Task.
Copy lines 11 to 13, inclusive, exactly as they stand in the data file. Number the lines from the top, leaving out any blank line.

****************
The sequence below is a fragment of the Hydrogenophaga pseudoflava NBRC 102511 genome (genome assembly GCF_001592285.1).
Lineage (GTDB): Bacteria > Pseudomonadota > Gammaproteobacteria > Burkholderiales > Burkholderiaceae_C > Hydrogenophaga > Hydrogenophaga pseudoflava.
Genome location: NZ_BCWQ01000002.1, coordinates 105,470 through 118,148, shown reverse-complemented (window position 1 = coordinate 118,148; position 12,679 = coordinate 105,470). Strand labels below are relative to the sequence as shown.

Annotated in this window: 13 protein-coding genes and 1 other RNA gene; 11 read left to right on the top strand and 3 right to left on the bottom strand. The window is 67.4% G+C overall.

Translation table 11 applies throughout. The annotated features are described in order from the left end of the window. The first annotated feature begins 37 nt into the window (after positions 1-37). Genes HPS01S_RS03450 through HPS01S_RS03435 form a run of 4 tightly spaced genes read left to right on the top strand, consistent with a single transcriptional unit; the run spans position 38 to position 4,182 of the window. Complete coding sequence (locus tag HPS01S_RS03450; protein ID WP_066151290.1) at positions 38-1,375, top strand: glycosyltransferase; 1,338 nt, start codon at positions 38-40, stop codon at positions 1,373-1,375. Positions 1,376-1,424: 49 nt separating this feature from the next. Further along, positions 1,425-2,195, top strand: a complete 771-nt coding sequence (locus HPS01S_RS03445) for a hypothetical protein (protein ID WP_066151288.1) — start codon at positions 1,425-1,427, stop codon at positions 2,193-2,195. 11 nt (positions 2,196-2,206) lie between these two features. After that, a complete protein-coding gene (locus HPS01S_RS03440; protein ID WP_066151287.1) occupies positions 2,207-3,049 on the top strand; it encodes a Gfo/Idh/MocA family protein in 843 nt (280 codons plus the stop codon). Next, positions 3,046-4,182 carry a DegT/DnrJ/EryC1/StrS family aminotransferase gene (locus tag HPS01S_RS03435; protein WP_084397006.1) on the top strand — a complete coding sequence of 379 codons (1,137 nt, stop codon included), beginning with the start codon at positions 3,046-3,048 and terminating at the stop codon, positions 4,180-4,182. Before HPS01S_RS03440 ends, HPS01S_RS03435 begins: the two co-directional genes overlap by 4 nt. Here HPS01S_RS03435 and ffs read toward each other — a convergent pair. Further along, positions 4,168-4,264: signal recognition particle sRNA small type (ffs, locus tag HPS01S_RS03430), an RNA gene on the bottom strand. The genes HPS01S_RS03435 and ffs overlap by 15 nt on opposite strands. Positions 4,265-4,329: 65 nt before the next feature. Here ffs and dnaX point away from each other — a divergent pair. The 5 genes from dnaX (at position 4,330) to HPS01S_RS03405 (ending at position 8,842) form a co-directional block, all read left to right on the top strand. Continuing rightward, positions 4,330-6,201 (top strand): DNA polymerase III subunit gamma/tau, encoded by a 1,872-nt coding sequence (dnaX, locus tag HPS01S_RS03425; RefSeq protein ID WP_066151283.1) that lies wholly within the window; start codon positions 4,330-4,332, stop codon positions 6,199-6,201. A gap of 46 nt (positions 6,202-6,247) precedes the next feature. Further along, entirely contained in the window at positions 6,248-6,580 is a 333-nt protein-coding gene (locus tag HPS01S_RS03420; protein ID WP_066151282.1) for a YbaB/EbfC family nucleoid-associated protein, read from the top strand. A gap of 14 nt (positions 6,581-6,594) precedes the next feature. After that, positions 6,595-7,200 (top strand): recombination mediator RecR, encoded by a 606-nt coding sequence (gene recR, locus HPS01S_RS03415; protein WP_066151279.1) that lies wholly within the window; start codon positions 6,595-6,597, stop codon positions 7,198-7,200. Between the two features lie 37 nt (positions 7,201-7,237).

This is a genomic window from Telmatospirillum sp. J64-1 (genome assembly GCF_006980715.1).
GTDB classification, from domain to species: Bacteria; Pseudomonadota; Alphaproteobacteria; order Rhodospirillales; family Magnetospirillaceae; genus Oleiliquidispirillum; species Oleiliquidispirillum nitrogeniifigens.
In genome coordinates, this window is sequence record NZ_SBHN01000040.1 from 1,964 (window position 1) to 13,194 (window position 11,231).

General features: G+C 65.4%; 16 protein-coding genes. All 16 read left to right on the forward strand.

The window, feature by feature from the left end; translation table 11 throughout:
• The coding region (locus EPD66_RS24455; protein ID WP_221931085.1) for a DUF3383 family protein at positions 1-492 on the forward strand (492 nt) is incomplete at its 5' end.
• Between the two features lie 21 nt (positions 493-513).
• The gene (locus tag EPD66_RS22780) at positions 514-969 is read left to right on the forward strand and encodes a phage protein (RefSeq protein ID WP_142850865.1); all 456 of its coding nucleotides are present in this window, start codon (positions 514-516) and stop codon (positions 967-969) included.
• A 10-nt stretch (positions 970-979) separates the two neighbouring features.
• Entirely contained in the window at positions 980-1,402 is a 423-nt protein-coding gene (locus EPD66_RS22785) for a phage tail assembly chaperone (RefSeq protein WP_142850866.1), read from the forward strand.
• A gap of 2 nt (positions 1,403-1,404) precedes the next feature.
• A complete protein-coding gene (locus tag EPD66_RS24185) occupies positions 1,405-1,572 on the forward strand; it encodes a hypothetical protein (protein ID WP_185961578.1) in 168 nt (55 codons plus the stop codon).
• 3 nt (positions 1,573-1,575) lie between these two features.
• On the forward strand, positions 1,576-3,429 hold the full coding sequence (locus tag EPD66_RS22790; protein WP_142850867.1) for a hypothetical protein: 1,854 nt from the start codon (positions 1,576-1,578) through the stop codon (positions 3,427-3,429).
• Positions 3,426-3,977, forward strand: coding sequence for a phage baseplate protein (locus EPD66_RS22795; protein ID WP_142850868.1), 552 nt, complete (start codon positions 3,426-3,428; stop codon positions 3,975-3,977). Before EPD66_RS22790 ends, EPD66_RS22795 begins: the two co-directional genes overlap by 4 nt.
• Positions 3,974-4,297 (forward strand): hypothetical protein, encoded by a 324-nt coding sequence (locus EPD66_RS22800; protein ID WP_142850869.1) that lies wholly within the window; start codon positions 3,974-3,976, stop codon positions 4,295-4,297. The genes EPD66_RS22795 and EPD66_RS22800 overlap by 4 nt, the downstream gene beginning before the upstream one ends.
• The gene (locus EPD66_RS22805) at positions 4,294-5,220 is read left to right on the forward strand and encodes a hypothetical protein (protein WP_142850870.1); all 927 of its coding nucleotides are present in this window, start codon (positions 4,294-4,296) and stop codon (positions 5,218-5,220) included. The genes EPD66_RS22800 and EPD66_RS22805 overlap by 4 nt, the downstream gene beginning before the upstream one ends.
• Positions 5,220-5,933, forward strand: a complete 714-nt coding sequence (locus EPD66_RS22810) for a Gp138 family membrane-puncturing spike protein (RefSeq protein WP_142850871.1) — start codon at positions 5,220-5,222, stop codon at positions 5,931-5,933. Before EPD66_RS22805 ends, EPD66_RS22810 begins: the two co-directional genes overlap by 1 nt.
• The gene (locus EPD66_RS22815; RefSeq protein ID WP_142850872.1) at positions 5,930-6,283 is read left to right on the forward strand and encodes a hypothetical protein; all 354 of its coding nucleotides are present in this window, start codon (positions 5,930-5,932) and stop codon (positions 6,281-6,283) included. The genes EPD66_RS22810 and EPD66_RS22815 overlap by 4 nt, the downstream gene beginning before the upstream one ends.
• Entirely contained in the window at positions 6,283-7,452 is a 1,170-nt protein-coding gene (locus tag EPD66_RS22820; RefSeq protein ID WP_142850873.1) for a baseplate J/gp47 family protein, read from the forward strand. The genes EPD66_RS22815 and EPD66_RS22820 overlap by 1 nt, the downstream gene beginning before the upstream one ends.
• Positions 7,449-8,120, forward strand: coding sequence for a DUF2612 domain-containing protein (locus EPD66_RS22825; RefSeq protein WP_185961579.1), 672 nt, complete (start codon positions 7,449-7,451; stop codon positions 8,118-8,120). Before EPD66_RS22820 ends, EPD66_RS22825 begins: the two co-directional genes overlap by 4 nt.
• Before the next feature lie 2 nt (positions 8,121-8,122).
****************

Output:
• The coding region (locus EPD66_RS24455; protein ID WP_221931085.1) for a DUF3383 family protein at positions 1-492 on the forward strand (492 nt) is incomplete at its 5' end.
• Between the two features lie 21 nt (positions 493-513).
• The gene (locus tag EPD66_RS22780) at positions 514-969 is read left to right on the forward strand and encodes a phage protein (RefSeq protein ID WP_142850865.1); all 456 of its coding nucleotides are present in this window, start codon (positions 514-516) and stop codon (positions 967-969) included.